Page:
Is the hope to get him back in that starting job when he's healthy?
The hope is to have the best 11 players out there playing. If Earl is one of those 11, then absolutely. But the best 11 will play. If he can work back in there, great. If not, we just need the best 11 out there.
Is Jason Witten the best tight end you'll face?
He's the most savvy. He's a savvy vet that catches a lot of balls. He's had a great career. He's probably, of the tight ends we've faced, the top guy, yeah.
When you came here, what were your thoughts about Mychal Kendricks? How far has he come this season in his development?
I think Mychal Kendricks is a great athlete first. I think he loves the game of football. He's young and raw. He still has a lot of growth within this defense and in his career. He's got a great mentor in DeMeco [Ryans], and DeMeco is kind of showing him how to do it.
He's learned a new system. He had a new one his rookie year, obviously, and now this one. I think he's really settling into knowing his job, his assignments, the techniques we're asking him to do. He's getting better and better each week and he has a lot of room to grow.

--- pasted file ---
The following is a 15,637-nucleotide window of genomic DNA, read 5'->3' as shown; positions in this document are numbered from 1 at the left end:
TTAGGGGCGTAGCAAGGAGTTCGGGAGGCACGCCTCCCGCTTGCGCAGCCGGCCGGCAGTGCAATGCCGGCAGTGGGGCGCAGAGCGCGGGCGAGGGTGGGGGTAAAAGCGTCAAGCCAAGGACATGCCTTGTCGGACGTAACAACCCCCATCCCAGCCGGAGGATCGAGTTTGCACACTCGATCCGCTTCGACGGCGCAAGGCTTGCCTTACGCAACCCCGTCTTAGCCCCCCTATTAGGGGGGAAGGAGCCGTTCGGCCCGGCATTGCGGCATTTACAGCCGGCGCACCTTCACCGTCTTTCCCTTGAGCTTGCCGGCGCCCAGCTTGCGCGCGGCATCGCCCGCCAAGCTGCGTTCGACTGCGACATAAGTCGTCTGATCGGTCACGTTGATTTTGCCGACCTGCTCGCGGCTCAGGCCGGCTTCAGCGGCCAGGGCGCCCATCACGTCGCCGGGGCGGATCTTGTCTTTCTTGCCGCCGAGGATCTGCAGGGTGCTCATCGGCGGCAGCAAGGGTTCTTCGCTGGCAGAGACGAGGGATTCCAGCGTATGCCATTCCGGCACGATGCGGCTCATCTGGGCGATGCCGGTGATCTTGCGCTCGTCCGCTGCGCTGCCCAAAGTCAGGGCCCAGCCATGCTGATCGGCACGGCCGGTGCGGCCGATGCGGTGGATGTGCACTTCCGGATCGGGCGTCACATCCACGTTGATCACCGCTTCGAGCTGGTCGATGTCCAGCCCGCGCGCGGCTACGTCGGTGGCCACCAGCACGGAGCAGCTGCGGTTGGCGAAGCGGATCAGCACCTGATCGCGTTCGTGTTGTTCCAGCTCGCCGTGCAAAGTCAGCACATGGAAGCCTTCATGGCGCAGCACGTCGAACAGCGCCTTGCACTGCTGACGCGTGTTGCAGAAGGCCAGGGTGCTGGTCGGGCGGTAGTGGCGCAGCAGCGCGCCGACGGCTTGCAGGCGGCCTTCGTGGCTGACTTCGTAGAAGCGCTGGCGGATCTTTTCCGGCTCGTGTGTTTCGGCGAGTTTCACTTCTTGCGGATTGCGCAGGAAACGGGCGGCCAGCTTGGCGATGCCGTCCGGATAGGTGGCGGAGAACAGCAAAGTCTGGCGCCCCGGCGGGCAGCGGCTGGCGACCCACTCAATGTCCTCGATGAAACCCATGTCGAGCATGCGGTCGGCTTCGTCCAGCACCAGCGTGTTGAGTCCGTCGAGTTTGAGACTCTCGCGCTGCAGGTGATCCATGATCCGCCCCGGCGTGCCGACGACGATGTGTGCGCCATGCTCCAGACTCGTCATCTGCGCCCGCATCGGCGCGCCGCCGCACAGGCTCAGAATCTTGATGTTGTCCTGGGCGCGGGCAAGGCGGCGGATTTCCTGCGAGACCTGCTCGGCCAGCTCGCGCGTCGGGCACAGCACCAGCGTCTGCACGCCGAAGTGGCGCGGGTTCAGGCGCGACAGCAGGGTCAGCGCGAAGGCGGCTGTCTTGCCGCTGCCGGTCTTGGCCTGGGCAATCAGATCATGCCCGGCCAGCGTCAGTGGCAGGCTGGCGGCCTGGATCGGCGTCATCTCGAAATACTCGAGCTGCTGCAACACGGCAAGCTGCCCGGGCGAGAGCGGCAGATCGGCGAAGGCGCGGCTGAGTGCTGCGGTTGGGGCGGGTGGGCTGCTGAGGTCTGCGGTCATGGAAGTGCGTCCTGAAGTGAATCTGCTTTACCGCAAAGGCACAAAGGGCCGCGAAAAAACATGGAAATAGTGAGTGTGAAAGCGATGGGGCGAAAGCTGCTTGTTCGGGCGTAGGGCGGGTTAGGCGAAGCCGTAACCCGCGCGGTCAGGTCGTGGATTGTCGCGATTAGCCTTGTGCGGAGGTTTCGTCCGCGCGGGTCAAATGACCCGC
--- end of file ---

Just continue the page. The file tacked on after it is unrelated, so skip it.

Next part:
Is he much of a natural position inside?
You have guys like Brandon Boykin, Fletcher Cox, Kendricks, all second‑year guys. As a rookie it's hard enough to learn a new system, but you have a new system, new coaches. For a second year guy is it almost like being a rookie again?
The hard part is teaching them the new system. The good part is he's still raw. Can you mold him and get him into some of the techniques, the stances, the habits that we like. The older the guy, the more experienced the guy that kind of gets set in their ways. So it's got good and bad to it. The quicker you can teach them the verbiage and techniques you want. But also I like the rawness sometimes where you can mold a guy the way you want him.
Your front seven, you do a lot of stunting even on blitzes and runs. Has that always been kind of a back bone of your defenses coming up through Pittsburgh?